Jordan Peele’s follow-up to Get Out is another horror film featuring a predominantly black cast, this time haunted by sinister alter egos. Us, however, is more open to interpretation than the straightforward racial allegory of Get Out—which only makes it more fun to argue about. Is this tale of an uprising by a doppelgänger underclass an allegory of race, or class, or just a deliberately ambiguous bit of Twilight Zone spookery? Whatever reading you prefer, Us succeeds because it is not a mere succession of gory horrors but a nightmare that taps into elemental human fears. In her dual role as Adelaide, Lupita Nyong’o delivers a convincing portrait of a woman grappling with childhood trauma and terrified by the notion that she cannot protect her children; it’s a surprisingly nuanced performance in a genre not often known for them.
German director Christian Petzold likes to re-imagine historical traumas through the prism of classic genre conventions: his Phoenix (2015), for instance, channeled Hitchcock with the tale of a Holocaust survivor coming home to Berlin and going unrecognized by her husband. With Transit, Petzold offers an even bolder spin on a WWII thriller. Adapting a 1944 French novel set shortly after the German invasion, Petzold transports the action to the present day, placing a tale of wartime refugees, desperate lovers, and forged transit papers into a strangely analog 21st-century Paris. In lesser hands, this would be a gimmicky allegory about the resurgence of modern-day fascism; in Petzold’s, it is something more interesting. The film’s anachronisms and temporal dislocations heighten the suspense and highlight the existential angst of the protagonist, played with tortured ennui by Franz Rogowski. The results have been described as “Casablanca by way of Kafka,” but even that apt description can’t fully capture this film’s strange power.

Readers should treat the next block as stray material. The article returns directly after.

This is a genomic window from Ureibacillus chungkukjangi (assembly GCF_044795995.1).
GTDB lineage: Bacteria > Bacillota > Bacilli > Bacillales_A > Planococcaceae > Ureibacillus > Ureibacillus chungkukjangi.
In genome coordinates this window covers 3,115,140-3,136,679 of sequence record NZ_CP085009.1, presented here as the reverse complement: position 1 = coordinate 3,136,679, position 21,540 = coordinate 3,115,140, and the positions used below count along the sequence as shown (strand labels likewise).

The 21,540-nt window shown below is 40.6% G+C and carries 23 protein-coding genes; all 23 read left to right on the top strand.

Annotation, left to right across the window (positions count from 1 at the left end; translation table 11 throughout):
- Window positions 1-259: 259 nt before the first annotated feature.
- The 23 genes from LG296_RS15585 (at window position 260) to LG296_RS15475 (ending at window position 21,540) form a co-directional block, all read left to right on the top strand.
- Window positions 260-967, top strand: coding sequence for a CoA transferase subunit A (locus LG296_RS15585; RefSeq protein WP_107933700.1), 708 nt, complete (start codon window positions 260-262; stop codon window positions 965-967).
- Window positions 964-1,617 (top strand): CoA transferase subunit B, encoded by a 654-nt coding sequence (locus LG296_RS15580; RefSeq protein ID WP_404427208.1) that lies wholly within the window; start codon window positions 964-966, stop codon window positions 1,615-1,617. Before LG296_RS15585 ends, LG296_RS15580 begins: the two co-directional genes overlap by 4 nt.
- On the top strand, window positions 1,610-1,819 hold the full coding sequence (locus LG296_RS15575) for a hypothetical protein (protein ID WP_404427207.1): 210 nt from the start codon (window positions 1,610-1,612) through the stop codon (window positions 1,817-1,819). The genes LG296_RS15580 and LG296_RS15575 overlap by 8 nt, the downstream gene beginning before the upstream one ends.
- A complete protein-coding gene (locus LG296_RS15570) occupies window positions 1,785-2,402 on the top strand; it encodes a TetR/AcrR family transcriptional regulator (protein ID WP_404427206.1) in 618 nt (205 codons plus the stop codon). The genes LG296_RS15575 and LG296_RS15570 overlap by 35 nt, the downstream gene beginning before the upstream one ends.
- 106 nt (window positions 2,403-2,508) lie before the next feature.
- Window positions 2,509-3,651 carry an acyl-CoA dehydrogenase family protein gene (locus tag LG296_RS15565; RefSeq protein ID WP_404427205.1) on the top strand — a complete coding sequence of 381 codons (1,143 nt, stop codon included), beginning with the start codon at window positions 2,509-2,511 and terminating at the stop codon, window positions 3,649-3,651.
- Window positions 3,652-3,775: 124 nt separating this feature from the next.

8. Once Upon a Time in Hollywood
Quentin Tarantino has often spoken of his admiration for “hang-out movies,” films less concerned with the forward motion of a plot than in spending quality time with characters who come to feel like friends. Among its other virtues, Once Upon A Time in Hollywood is a hang-out movie par excellence. As B-list action star Rick Dalton and trusty stuntman Cliff Booth, Leonardo DiCaprio and Brad Pitt offer a warm and credible portrayal of male friendship, while allowing the typically juvenile Tarantino to muse on themes of aging and obsolescence. The movie is also proudly, resolutely nostalgic, lovingly recreating a certain version of pre-Manson murders 1969 Los Angeles and coming down firmly against the counterculture that would soon displace the ways of Old Hollywood. As for the ending, well, there’s a reason the film’s title evokes a fairy tale: Tarantino knows the value of a true Hollywood ending, where the princess is saved and the dragons are slain. It’s an appropriate capstone to what may be, violence and all, the most good-natured film of Tarantino’s career.